Terry Miller, a transgender athlete, second from left, wins the 55-meter dash over transgender athlete Andraya Yearwood and other runners in a 2019 track meet in New Haven, Conn. Since the beginning of the year, lawmakers in at least eight states have filed bills to ban transgender youth from competing on womenâ€™s and girls sports teams. Pat Eaton-Robb /The Associated Press
South Dakota could become the first state this year to enact a law that would prohibit transgender girls from participating on sports teams for girls and women in high school and college.
Without a floor debate, the state House on Wednesday advanced a bill that would ban transgender girls from playing on girls varsity sports and club teams at school and require schools to use the student’s birth certificate to determine eligibility. The bill—which now heads to Republican Gov. Kristi Noem’s desk—mirrors a similar proposal she vetoed during the 2021 session. But this bill has her endorsement.
“This is about fairness. This is about making sure our girls have a chance to be successful and compete,” said Noem in a January interview with Fox News. “I’m bringing a bill to the legislature that will be the strongest bill in the nation in protecting fairness in girls sports.”
In at least six other states—Arizona, Georgia, Indiana, New Hampshire, Tennessee and Virginia—lawmakers have filed similar legislation. In Kentucky, the Senate Education Committee removed a similar bill from its agenda hours before a scheduled vote.
Last year, lawmakers in Republican-led states introduced a higher number of anti-transgender bills than in any previous legislative session, according to the Human Rights Campaign. Eight states enacted laws.
Two states, Idaho and West Virginia, have been temporarily blocked by courts from enforcing their laws.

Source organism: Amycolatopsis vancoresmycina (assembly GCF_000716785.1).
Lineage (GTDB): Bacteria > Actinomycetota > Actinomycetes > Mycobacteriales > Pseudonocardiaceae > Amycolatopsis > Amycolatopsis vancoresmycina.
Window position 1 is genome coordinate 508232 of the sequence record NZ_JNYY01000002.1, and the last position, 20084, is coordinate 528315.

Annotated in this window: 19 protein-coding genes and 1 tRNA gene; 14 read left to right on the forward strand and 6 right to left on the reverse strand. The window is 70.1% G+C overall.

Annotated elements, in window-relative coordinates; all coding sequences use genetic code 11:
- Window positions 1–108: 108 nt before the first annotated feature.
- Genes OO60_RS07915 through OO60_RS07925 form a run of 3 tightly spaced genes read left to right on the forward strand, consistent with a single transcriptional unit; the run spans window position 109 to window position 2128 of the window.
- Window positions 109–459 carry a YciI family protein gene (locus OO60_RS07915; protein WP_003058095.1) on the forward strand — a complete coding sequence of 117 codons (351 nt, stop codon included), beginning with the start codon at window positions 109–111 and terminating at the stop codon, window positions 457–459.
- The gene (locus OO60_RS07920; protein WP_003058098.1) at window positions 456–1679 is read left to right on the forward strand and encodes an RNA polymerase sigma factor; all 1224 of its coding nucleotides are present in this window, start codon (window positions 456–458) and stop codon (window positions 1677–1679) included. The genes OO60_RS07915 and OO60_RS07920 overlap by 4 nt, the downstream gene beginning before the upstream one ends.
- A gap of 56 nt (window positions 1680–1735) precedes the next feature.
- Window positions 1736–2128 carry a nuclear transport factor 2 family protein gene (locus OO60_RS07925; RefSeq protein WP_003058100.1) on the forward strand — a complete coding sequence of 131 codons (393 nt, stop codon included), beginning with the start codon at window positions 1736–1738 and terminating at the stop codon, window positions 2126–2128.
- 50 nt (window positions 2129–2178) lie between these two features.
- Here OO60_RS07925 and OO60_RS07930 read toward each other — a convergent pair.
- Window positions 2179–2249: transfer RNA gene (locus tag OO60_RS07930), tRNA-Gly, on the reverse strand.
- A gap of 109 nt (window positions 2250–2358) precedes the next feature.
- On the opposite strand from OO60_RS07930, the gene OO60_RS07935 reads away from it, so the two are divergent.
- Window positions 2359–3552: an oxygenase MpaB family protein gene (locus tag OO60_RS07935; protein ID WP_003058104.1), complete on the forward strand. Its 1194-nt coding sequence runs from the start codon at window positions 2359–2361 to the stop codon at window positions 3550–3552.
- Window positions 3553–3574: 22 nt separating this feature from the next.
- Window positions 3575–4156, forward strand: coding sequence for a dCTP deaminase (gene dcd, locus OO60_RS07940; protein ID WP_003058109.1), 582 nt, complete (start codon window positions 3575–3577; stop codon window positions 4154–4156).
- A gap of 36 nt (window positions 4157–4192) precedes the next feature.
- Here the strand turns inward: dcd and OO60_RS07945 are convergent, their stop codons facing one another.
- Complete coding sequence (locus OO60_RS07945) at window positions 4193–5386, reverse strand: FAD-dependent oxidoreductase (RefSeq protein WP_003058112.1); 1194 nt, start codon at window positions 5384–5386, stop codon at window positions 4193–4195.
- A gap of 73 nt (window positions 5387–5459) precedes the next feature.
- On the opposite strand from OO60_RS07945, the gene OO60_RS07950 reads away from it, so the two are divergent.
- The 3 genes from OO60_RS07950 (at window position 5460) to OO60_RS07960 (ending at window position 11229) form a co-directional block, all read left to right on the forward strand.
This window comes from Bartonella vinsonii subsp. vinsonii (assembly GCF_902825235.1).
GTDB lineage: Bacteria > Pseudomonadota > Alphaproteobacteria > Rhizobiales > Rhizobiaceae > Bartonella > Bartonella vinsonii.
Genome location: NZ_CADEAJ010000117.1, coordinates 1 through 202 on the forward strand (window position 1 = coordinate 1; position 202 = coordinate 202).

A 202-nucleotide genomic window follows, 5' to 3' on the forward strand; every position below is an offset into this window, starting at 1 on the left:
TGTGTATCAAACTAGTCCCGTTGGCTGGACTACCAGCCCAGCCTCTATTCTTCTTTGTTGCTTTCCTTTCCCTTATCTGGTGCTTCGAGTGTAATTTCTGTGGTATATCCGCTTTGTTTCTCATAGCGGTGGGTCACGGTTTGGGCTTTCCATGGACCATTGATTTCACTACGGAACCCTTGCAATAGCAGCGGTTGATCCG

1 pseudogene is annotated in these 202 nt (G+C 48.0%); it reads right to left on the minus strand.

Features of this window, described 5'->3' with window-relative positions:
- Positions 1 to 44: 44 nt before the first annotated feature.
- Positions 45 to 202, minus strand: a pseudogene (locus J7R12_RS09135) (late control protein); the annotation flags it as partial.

Proponents of the bills argue that transgender girls have an unfair athletic advantage over cisgender girls and women, and that allowing them to compete threatens the athletic opportunities that women and girls have enjoyed since the federal passage of Title IX in 1972, which requires that women and men be granted equitable opportunities to participate in sports.
LGBTQ groups have criticized states that enact laws restricting the participation of transgender athletes. Recently, in a letter to the National Collegiate Athletic Association in January, 17 education and human rights advocacy organizations requested the association amend its constitution in support of nondiscriminatory policies against transgender athletes.
“The political climate that we have seen develop in certain state legislatures gives us little hope that non-discrimination and fair treatment are principles that will be consistently upheld by state laws, or that state policies are even trending in the right direction,” the letter said. “Repeated attempts by organizations and individuals to fight against inclusive interpretations of Title IX make clear that the NCAA must be an active partner in the fight for equality.”
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